Sunday, August 12, 2007

Dell and Xen might help to undo windows dominance

Dell Inc. hopes to push the open-source Linux operating system into the corporate desktop environment by using virtualization so alternative Linux operating systems can more easily be run alongside Windows systems from Microsoft Corp.

Dell Chief Technology Officer Kevin Kettler detailed the company's still-in-development Linux desktop strategy during a keynote address Tuesday at the LinuxWorld Conference & Expo in San Francisco.

Kettler demonstrated to his audience at the Moscone Center how Windows and Linux could run on the same desktop by using an open-source hypervisor. He switched from running Novell SUSE Linux Enterprise Desktop, Windows Vista and XP, and a Mozilla Firefox Web browser on a Dell XPS notebook computer.
continued its move up and down the enterprise operating stack with the announcement this week by It was also revealed that DELL is making moves in the Server front as well. Red Hat Inc.Dell Inc. that it will offer its customers the Red Hat middleware stack on Dell PowerEdge servers.

When buying Dell hardware, an IT department will now be able to choose either a Windows or Linux operating system and combine that with either the JBoss Enterprise Application Platform or the Red Hat Application Stack.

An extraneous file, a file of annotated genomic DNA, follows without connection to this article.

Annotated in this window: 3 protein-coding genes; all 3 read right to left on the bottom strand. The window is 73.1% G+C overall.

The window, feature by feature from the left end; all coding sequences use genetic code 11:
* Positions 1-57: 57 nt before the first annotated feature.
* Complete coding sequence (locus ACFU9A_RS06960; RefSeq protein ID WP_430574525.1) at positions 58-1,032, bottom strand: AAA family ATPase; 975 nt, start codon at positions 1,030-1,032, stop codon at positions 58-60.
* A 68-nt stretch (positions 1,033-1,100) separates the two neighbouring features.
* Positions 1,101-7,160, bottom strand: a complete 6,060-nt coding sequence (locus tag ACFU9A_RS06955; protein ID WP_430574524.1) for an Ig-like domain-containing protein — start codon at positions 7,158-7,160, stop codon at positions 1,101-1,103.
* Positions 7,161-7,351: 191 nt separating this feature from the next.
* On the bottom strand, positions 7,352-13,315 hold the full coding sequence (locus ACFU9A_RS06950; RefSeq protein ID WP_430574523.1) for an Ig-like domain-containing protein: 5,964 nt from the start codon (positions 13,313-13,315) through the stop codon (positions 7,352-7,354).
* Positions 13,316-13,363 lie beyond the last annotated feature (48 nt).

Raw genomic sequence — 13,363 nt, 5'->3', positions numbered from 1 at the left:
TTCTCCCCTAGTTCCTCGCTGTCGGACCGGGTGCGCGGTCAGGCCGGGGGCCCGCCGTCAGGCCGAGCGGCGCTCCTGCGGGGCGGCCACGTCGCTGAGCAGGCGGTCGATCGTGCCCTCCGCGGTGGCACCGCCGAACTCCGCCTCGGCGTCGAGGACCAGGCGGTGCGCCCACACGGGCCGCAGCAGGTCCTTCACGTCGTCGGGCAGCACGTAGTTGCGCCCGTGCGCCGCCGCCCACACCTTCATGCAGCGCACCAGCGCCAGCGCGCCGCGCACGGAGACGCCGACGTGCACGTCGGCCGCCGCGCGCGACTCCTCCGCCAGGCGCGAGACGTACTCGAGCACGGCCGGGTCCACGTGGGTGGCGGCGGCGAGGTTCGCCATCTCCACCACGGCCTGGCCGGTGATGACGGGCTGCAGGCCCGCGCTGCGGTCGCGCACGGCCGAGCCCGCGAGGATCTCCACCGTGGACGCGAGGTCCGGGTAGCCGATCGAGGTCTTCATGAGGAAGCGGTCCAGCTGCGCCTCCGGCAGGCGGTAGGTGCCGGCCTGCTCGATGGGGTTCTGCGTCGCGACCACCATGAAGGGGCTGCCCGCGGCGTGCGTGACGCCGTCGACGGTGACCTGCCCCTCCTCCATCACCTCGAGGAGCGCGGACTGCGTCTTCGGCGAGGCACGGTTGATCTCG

However, one industry analyst says these are no longer strategic decisions.

"It doesn't really matter which one you go with. Both are open-standard compliant, and both are in the open-source space," said Josh Greenbaum, principal analyst at Enterprise Applications Consulting in Berkeley, Calif.

According to Greenbaum, what this announcement is really saying is that Red Hat is having trouble deciding which horse to run with, and it wants to see who wins.

On the plus side, the ability to mix Windows and an open-source application server stack will give IT more flexibility and expand the amount of choice in using Windows while running JBoss server-compliant applications. While it may no longer be a strategic decision, said Greenbaum, it does take an issue off the table.
Computerworld report

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